No matter how carefully you may dive in saltwater, if you do it long and often enough, you'll likely have an eventual run in with a coral (or hydroid, sponge or similar cnidarian) that can inflict a painful envenomation. Sometimes these wounds can be long lasting, as in three to four weeks or more, before significantly improving. Sometimes, wounds may seem to be healing, or are almost cured, only to later return.
This led one diver to ask me, "Can coral polyps grow in my skin?" The short answer: No, it is not physiologically possible for coral, hydroid or sponge cells to live on or within the human body.
In general, cnidarians need a number of conditions to grow and survive. These include constant bathing in water within a range of salinity and pH. They need an adequate supply of algae, zooplankton and dissolved nutrients. Some require host bacteria (zooxanthellae) to assist in nourishment and calcium carbonate saturation to allow for the formation of their colonial body structure. Many also need sunlight. This constellation of requirements is extremely unlikely to exist on or within the human body to allow for polyp growth.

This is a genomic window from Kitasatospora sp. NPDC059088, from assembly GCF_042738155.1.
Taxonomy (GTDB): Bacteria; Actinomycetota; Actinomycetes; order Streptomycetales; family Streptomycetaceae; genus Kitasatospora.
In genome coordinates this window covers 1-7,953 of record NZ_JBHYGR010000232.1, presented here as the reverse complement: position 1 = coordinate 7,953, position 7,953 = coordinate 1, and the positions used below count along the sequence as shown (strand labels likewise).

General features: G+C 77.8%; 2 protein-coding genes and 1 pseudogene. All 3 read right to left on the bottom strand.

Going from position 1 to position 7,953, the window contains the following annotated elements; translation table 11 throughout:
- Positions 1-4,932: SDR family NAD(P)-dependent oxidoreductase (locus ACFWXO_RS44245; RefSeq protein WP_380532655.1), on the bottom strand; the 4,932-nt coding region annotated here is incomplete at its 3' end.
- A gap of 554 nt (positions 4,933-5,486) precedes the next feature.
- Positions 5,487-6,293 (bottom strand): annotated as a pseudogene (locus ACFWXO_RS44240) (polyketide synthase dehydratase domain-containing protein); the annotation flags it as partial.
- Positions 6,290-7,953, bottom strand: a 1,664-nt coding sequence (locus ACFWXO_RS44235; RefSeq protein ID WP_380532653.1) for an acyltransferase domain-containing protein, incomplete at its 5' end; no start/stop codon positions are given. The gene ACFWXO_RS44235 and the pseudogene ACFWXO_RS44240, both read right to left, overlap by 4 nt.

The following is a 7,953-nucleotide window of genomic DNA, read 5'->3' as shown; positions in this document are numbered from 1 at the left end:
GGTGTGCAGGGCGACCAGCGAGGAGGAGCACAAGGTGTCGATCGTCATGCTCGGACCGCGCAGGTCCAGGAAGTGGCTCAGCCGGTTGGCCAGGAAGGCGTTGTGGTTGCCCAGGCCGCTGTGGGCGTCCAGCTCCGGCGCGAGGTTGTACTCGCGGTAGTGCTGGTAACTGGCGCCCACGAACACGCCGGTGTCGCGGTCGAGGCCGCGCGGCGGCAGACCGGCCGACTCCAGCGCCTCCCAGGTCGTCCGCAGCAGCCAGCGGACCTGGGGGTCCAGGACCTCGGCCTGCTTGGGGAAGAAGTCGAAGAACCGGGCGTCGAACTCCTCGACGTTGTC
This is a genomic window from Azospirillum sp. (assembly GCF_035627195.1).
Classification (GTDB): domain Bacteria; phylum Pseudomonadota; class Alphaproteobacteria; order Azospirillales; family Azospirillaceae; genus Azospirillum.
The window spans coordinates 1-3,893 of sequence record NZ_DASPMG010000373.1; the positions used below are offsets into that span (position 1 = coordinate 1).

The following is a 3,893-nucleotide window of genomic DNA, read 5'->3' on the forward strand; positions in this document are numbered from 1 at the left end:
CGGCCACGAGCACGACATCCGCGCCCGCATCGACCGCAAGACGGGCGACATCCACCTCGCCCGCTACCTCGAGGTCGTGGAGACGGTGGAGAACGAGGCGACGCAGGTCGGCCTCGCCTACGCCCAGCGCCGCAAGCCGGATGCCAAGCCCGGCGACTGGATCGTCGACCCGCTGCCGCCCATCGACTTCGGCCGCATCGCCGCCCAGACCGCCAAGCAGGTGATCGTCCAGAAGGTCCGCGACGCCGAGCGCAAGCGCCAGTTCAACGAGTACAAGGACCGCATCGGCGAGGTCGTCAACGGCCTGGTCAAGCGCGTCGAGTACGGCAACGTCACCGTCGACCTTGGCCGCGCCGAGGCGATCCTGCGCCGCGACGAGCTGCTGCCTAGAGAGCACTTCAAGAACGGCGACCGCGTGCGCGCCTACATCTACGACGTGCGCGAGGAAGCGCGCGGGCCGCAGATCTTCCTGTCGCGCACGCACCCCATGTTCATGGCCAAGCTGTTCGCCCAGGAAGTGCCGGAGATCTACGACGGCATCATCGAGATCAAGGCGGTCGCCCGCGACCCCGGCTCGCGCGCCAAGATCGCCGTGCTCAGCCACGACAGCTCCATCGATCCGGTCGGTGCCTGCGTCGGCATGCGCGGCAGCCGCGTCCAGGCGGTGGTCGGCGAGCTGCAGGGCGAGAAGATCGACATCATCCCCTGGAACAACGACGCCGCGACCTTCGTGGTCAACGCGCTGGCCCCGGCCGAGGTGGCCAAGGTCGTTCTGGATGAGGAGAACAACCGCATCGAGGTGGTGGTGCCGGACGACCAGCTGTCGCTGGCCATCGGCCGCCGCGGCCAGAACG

However, it is possible for fragments of coral to become lodged beneath the dermis and for the body to mount a prolonged allergic reaction to them with subsequent sloughing of affected skin. In some cases, debridement or even surgical removal is required to resolve the reaction. It is also possible for coral scrapes and punctures to become infected, a situation that also requires treatment. This needs to be carefully monitored.
An individual with a diving-related skin wound that does not appear to be resolving, or is getting worse, should consult a dermatologist. An X-ray may be useful in imaging coral fragments large enough to require removal, and topical or systemic antibiotics may be useful in resolving infection.